He wasn’t even on the front of the album. In the photo shoot for what would become the album to define his career, he would be pushed onto the left side of the landscape, effectively erasing him from most casual buyers’ thoughts. He was not going to be a selling point, despite being the second biggest, well, first if you’re judging by sheer mass, member of what would become one of the greatest rock n’ roll bands of all time. He was, to everyone that didn’t really listen, completely unimportant.
But to those who did listen, Clarence Clemons was almost more important than Bruce Springsteen himself.
Steve “Little Stevie” Van Zandt can hold his head high for being an integral part of Darkness On the Edge of Town. Roy Bittan can claim his place as the missing piece of the puzzle. Danny Federici and Gary Tallentt occupy the same “Original E Street” status Clemons carries. But none rivaled The Big Man, the swagger of jazz that imbued every note of Springsteen’s greatest album.
Springsteen once said that in his effort to create a new form of rock, he sought Clemons because he had never really thought of sax as a rock instrument. And it’s not. But of all the monolithic men, hooks and riffs scribbling their histories into the great bible of America’s greatest rock band, Clemons was what made Bruce Springsteen different than Jackson Browne, The Band, The Allman Brothers, or anybody else that would come after.
The first time listeners hear Clemons’ sax on Born To Run, they have already heard four minutes of heart-racing rock n’ roll. But the moment Springsteen howls “I’m pullin’ out of here to win” and the breakdown hits, listeners are thrust into the world unlike any you’ve ever seen before, whether you grew up on the New Jersey boardwalk or not.
The piano follows Clemons’ every note during that breakdown, but that mirroring is almost like a chain, restraining the rabid dog that is that beautiful tenor sax from unleashing itself too early and unveiling the album’s secrets prematurely.
Clemons was often leashed during Springsteen songs, brought in to oomph everything forward past the 82 mph mark like no other instrument could.
I never got to see the E Street Band in concert. I never will, with the loss of Federici and now Clemons. But my dad did, and I can remember his story about September 14, 1985 at the Cotton Bowl in Dallas. He and my mom got the best seats they could, so my dad could see Roy Bittan on the keyboards. He described, however, experiencing a wholly different instrument – Clemons’ sax. As the band raced into the bridge of “Born To Run,” my dad can recall my mother beckoning him to look back, because at that moment the bleachers rising above the field had begun to sway with the crowd’s frantic movement.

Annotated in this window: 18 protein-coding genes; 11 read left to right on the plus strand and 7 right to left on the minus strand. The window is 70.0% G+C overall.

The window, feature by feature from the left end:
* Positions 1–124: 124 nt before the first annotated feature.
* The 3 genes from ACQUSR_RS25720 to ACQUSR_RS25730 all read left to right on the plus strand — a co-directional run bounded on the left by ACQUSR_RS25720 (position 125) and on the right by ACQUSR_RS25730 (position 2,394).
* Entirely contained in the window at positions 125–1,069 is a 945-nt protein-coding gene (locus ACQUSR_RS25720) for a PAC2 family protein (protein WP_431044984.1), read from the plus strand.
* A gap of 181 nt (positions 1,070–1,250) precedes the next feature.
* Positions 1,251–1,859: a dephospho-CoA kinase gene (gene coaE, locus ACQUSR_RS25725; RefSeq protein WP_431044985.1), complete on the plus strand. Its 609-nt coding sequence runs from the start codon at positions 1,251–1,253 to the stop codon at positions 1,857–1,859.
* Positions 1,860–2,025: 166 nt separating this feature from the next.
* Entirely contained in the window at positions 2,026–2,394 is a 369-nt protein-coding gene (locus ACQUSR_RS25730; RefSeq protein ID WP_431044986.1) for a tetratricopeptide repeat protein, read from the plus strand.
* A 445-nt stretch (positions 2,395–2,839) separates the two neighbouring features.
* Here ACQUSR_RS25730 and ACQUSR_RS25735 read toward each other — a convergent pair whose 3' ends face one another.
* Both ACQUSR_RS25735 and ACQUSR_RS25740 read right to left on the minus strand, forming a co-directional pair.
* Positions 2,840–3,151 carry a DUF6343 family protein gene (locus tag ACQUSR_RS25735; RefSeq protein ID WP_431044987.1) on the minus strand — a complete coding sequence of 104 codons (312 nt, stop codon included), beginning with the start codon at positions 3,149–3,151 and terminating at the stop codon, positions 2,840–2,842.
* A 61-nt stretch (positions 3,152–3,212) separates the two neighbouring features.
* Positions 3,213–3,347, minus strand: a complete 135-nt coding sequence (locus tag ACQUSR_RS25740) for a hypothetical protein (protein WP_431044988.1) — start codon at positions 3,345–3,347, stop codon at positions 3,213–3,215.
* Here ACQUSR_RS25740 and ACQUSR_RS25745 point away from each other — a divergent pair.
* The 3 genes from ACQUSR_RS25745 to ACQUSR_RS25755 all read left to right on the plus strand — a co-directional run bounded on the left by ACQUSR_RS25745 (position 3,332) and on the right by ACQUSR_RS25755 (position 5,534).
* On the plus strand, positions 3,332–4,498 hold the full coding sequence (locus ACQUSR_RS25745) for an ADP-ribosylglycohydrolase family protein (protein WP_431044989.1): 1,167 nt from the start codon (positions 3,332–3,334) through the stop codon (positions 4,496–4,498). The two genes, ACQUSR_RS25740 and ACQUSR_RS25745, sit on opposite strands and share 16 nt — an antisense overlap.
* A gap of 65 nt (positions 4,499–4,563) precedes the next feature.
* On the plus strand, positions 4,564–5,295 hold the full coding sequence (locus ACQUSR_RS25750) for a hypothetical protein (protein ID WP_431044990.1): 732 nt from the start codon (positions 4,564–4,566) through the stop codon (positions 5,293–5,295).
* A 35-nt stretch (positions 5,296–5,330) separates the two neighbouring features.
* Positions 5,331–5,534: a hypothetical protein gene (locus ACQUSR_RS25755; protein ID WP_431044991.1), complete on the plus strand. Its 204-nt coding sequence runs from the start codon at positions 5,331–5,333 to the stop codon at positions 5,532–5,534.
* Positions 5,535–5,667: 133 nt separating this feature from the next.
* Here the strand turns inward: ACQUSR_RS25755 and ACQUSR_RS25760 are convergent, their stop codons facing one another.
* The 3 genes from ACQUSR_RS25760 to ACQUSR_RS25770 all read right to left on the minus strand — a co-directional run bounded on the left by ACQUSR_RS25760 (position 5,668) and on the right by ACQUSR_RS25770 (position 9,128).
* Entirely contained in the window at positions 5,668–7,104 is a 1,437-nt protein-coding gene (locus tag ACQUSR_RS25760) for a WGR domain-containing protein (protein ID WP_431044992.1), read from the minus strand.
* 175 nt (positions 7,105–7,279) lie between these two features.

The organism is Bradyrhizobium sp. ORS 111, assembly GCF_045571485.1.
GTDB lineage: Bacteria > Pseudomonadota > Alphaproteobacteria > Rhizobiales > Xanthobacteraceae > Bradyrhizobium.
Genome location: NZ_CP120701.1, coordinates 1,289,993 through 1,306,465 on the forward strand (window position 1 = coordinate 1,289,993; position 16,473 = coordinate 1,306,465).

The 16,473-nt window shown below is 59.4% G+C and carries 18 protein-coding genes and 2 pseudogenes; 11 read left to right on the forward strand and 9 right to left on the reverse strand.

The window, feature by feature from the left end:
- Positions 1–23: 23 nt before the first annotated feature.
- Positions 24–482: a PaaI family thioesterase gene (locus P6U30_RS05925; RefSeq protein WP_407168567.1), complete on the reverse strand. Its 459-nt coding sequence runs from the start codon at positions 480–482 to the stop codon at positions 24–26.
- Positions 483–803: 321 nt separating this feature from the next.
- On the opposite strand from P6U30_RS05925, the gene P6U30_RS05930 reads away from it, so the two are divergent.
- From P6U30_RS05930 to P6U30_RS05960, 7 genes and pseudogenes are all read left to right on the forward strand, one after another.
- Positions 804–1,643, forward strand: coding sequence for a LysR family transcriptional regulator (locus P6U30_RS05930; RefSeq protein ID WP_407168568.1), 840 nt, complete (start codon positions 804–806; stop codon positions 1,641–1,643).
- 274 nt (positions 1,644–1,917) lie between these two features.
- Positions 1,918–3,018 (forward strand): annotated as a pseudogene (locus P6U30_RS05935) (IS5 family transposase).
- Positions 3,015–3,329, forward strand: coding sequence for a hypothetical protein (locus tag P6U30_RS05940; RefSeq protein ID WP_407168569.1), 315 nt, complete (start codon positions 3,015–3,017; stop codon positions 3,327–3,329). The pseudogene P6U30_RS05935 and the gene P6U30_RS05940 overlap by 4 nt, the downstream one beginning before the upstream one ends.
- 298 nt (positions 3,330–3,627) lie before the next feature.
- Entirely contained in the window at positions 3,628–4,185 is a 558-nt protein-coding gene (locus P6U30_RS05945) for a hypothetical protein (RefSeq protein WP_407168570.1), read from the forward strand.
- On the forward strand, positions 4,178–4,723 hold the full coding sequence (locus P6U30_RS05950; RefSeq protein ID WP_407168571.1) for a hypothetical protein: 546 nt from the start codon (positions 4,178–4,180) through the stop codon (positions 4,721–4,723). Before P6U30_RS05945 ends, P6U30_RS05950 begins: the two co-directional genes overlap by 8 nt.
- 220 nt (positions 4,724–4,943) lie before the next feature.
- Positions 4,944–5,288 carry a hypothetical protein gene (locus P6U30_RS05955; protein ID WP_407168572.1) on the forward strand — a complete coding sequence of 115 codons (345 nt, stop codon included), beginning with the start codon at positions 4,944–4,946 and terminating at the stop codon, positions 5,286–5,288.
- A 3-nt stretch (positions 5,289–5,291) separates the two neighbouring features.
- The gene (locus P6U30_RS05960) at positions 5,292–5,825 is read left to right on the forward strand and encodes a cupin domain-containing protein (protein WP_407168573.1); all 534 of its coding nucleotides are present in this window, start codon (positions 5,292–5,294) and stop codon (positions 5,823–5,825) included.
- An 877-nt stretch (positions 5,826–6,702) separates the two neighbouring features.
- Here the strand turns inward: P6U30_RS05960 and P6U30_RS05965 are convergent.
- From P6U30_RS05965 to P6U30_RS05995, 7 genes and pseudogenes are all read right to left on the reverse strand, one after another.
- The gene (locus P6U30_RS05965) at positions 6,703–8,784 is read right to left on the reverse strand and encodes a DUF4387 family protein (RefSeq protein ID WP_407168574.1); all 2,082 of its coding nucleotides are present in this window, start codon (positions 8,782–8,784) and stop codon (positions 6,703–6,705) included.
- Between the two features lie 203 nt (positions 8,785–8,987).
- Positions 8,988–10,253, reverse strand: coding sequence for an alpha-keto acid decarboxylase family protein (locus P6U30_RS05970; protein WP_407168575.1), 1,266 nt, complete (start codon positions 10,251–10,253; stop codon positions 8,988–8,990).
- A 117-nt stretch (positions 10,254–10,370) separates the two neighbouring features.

But my dad couldn’t take his eyes off of the true rock spectacle – a man at peace with his instrument, commanding it as if it were an extension of him. This was the magic of Clemons, and it puts him in such stratospheric conjunction as to be mentioned alongside Jimi Hendrix, Miles Davis and Freddie Mercury.
Clemons was meant to stand to the immediate left of The Boss and step forward when his name was called and tear up rock reality with one of the most underappreciated instruments of all time. On June 18, Clarence Clemons died. There is no proper way to memorialize such a loss, since he will forever be known, then forgotten as one of the greatest “X” factors in all of rock history. But that’s what he was.
Bruce Springsteen is just another cocksure rock star without The Big Man. He was the Gospel to Springsteen’s preacher, the R&B to his soul, and the power behind the voice.
We will never see the E Street Band again, even if they continue to tour. I will never see them, period. Instead, all we have left to fully realize Clemons is his body of work. And as fitting a memorial as this writer can possibly give, I offer you this: “Jungleland,” and a moment so profoundly moving it could only have come from the instrument of one singular human being.
Goodbye, Big Man.